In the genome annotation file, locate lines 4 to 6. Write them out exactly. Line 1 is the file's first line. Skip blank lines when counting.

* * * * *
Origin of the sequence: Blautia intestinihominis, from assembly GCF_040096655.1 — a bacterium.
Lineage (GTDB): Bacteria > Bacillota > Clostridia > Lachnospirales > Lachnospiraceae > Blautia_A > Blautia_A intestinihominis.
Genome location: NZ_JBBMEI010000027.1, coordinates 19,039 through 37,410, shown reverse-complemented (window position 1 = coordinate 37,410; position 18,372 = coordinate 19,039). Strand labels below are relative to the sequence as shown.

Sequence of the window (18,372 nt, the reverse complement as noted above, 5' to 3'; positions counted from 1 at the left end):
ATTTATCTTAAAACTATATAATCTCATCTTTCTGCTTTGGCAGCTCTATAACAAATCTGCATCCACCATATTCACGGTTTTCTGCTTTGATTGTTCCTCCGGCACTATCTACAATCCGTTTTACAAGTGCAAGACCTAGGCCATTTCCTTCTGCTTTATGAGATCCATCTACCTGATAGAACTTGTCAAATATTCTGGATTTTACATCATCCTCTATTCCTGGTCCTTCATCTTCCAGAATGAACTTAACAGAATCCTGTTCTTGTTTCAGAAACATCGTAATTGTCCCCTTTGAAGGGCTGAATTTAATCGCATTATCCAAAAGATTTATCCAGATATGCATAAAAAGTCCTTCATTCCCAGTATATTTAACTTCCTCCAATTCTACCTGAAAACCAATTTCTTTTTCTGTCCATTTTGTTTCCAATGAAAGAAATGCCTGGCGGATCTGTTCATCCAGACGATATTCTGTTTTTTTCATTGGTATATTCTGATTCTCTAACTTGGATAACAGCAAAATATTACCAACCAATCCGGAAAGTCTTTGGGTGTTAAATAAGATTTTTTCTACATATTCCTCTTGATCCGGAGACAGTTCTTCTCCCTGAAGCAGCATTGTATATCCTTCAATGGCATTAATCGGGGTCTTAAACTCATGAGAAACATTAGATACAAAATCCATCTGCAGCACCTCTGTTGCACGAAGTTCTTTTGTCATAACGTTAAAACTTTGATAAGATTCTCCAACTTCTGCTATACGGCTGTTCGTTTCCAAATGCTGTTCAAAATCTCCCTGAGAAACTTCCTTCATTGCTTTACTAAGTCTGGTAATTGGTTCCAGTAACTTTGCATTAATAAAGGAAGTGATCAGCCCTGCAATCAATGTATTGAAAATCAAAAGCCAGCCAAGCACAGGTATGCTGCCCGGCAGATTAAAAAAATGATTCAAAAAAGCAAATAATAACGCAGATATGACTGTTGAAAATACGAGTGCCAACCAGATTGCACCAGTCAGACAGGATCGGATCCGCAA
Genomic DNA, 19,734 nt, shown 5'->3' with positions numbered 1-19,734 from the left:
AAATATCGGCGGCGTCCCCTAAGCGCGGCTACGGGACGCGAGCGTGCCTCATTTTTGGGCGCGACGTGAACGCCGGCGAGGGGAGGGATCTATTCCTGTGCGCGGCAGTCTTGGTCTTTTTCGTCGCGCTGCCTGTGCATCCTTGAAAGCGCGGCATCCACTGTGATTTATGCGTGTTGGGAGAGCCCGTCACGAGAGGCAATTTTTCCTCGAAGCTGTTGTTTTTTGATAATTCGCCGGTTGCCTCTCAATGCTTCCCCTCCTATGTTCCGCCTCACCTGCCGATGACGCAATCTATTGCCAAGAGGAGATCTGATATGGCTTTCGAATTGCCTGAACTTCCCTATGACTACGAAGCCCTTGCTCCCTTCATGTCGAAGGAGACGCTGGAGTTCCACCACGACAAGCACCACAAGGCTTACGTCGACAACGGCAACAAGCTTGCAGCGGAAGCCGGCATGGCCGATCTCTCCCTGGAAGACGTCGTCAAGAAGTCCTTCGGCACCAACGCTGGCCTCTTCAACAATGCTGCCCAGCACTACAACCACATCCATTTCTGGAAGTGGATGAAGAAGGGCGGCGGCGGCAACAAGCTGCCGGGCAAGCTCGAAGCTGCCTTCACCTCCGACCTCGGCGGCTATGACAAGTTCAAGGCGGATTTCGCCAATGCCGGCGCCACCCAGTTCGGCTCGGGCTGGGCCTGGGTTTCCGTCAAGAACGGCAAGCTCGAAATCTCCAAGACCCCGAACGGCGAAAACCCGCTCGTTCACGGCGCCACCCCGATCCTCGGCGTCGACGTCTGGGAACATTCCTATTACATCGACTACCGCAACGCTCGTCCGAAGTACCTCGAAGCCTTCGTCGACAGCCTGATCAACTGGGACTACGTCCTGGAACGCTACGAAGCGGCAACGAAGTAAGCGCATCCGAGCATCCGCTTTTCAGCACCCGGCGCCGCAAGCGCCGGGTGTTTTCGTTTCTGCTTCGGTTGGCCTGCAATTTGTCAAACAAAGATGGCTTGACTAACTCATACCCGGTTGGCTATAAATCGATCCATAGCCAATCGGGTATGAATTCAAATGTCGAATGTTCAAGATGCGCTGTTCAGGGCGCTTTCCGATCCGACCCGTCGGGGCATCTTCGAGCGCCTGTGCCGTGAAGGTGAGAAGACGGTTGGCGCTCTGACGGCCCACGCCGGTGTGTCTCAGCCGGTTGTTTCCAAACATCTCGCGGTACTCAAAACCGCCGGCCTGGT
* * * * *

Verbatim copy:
Sequence of the window (18,372 nt, the reverse complement as noted above, 5' to 3'; positions counted from 1 at the left end):
ATTTATCTTAAAACTATATAATCTCATCTTTCTGCTTTGGCAGCTCTATAACAAATCTGCATCCACCATATTCACGGTTTTCTGCTTTGATTGTTCCTCCGGCACTATCTACAATCCGTTTTACAAGTGCAAGACCTAGGCCATTTCCTTCTGCTTTATGAGATCCATCTACCTGATAGAACTTGTCAAATATTCTGGATTTTACATCATCCTCTATTCCTGGTCCTTCATCTTCCAGAATGAACTTAACAGAATCCTGTTCTTGTTTCAGAAACATCGTAATTGTCCCCTTTGAAGGGCTGAATTTAATCGCATTATCCAAAAGATTTATCCAGATATGCATAAAAAGTCCTTCATTCCCAGTATATTTAACTTCCTCCAATTCTACCTGAAAACCAATTTCTTTTTCTGTCCATTTTGTTTCCAATGAAAGAAATGCCTGGCGGATCTGTTCATCCAGACGATATTCTGTTTTTTTCATTGGTATATTCTGATTCTCTAACTTGGATAACAGCAAAATATTACCAACCAATCCGGAAAGTCTTTGGGTGTTAAATAAGATTTTTTCTACATATTCCTCTTGATCCGGAGACAGTTCTTCTCCCTGAAGCAGCATTGTATATCCTTCAATGGCATTAATCGGGGTCTTAAACTCATGAGAAACATTAGATACAAAATCCATCTGCAGCACCTCTGTTGCACGAAGTTCTTTTGTCATAACGTTAAAACTTTGATAAGATTCTCCAACTTCTGCTATACGGCTGTTCGTTTCCAAATGCTGTTCAAAATCTCCCTGAGAAACTTCCTTCATTGCTTTACTAAGTCTGGTAATTGGTTCCAGTAACTTTGCATTAATAAAGGAAGTGATCAGCCCTGCAATCAATGTATTGAAAATCAAAAGCCAGCCAAGCACAGGTATGCTGCCCGGCAGATTAAAAAAATGATTCAAAAAAGCAAATAATAACGCAGATATGACTGTTGAAAATACGAGTGCCAACCAGATTGCACCAGTCAGACAGGATCGGATCCGCAA
Genomic DNA, 19,734 nt, shown 5'->3' with positions numbered 1-19,734 from the left: